CRC-JPIC National Gathering

Co-Creating with the Spirit on the Cutting Edge: Actualising a Transformed Earth Community

More than 200 people from across Canada took part in a large National CRC-JPIC Gathering in Montreal October 5-7, 2011. The theme of this major event, organized by the Canadian Religious Conference, was “Co-creating with the Spirit on the Cutting Edge: Actualising a Transformed Earth Community”.

Mary Evelyn Tucker, founder and co-director of Yale University’s Forum on Religion and Ecology, was clear-cut on the role that religious communities are called to play in safeguarding the environment. Michel Venne, founder and director of Montreal’s Institut du Nouveau Monde continued in the same direction. "The ecological struggles have a social and spiritual dimension."

Climate change is affecting the health of our planet and of humanity. "The quality and the availability of air, water and soil are determining factors for preservation and developement of all forms of life." The deterioration of the environment can only aggravate conditions for people living in poverty both here and around the world. It is still possible to take action to restore the environment. "The challenge will be,” affirms Ms. Tucker, "to respond creatively and to mobilize a fresh vision and an invigorating moral force.” Here are a few suggestions for action:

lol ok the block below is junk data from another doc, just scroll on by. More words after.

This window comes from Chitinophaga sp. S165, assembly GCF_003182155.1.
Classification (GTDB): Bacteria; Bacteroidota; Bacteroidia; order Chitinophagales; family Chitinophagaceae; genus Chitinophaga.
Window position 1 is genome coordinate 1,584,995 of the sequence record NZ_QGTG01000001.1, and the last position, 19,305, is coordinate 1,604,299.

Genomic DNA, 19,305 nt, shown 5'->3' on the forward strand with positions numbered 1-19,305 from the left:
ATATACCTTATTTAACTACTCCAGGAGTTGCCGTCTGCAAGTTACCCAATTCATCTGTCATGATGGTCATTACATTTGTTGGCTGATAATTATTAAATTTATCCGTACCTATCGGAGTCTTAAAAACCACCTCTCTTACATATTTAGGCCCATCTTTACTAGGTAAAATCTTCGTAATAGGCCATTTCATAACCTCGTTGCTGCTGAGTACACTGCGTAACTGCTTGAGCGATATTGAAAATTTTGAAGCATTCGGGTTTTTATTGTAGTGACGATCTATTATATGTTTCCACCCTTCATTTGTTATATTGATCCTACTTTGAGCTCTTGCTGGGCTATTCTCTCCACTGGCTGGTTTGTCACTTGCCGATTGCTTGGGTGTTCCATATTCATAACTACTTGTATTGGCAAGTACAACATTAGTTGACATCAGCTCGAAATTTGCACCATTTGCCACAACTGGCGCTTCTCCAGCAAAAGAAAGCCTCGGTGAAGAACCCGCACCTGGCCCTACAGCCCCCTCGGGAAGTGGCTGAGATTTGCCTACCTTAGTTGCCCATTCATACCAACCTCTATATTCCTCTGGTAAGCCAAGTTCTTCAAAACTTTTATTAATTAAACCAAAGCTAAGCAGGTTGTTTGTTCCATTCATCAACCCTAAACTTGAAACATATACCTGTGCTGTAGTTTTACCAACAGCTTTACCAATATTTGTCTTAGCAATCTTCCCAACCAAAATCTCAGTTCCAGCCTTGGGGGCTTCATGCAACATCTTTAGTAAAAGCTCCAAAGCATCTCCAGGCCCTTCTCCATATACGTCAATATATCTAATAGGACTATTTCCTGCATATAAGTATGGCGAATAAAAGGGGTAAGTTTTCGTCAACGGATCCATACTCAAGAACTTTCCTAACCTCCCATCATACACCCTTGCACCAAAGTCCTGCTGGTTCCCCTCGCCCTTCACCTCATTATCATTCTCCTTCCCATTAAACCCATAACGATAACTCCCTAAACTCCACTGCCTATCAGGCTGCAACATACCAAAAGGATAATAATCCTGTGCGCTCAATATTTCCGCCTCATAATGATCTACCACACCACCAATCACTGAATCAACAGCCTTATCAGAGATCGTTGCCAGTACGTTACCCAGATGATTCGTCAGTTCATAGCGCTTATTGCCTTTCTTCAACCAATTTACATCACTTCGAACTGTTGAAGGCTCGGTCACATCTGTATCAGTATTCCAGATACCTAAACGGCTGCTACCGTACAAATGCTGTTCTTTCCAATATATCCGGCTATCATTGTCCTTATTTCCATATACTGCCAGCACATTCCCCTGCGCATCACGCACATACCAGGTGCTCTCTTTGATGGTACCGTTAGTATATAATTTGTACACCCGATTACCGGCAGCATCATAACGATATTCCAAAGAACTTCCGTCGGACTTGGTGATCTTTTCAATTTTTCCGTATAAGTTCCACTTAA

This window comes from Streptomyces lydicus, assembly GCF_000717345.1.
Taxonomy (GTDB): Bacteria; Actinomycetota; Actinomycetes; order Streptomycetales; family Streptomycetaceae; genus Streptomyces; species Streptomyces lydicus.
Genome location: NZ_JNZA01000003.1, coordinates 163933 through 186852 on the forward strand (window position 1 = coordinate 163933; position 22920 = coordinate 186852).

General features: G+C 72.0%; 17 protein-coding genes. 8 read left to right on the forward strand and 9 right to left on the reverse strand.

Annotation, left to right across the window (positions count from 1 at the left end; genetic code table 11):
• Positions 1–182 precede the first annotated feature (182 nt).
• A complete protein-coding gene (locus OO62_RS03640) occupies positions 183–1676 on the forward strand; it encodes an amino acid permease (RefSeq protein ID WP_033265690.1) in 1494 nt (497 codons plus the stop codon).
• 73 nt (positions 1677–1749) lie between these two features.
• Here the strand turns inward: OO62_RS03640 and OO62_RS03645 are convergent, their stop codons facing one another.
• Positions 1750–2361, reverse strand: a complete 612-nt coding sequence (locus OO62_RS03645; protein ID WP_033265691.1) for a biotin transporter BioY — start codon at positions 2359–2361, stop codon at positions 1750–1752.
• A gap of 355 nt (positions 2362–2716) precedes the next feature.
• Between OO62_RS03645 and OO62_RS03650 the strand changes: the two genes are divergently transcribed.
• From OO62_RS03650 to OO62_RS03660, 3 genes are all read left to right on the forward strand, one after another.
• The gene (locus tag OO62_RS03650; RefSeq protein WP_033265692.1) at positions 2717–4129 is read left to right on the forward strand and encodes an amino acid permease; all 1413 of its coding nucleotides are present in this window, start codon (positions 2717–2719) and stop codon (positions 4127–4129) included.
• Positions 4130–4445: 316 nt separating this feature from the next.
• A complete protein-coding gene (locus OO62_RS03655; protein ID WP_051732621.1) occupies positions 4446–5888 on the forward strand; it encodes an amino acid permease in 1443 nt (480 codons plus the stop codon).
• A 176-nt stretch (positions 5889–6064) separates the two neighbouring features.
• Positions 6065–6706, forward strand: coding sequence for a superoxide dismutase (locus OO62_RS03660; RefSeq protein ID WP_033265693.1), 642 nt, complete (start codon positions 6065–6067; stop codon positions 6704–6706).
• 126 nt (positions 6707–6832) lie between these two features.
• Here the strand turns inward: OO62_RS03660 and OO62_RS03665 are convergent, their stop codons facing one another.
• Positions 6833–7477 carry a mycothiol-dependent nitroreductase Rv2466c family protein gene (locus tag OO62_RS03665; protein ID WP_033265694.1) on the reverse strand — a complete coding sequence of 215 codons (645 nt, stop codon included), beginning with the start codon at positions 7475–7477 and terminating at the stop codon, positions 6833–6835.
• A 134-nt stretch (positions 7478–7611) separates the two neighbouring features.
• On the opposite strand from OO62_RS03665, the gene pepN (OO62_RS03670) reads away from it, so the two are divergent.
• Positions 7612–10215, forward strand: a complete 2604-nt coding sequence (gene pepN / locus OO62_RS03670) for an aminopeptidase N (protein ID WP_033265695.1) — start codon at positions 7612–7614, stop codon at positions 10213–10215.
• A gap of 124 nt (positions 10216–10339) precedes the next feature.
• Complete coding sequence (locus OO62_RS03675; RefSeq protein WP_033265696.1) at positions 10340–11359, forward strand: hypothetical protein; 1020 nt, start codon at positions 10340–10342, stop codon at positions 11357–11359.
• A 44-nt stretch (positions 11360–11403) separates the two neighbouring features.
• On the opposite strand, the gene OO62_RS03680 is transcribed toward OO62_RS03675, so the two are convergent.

Re-examine the tradition and resources of Catholic teaching, for example, covenant theology;
Rediscover the sacred nature of creation;
Understand the intrinsic value and interdependence of life in all its forms;
Understand that the environmental crisis is a moral crisis and therefore requires the need for a ecological conversion;
Recognition of responsibility for creation following the concepts of stewardship;
Develop an ethics of ecology that is meaningful to humans as co-creators of Creation.

Michel Venne believes that one of the first things to do "is to be aware of the links between environmental issues and social issues. The unification of these two dimensions increases the possibilities of bringing about change. It is important for organizations in the social sphere and those advocating for the environment to come together, know each other better, help each other and influence each other." It is also important to keep sustainable development in mind for our future generations. Youth are very aware of the ecological challenges and are convinced of the need to protect the environment. We need to learn to work together across the generations.

Women and men religious don’t need to become experts in ecology. They are asked instead to show solidarity and provide support for sustainable development projects, to take actions that protect the environment, to promote awareness in their communities, to make responsible choices to celebrate the beauty of creation and to be bearers of hope. "The world is counting on you" said Mary Evelyn Tucker and Michel Venne. The participants came away from the gathering energized and strengthened in their mission.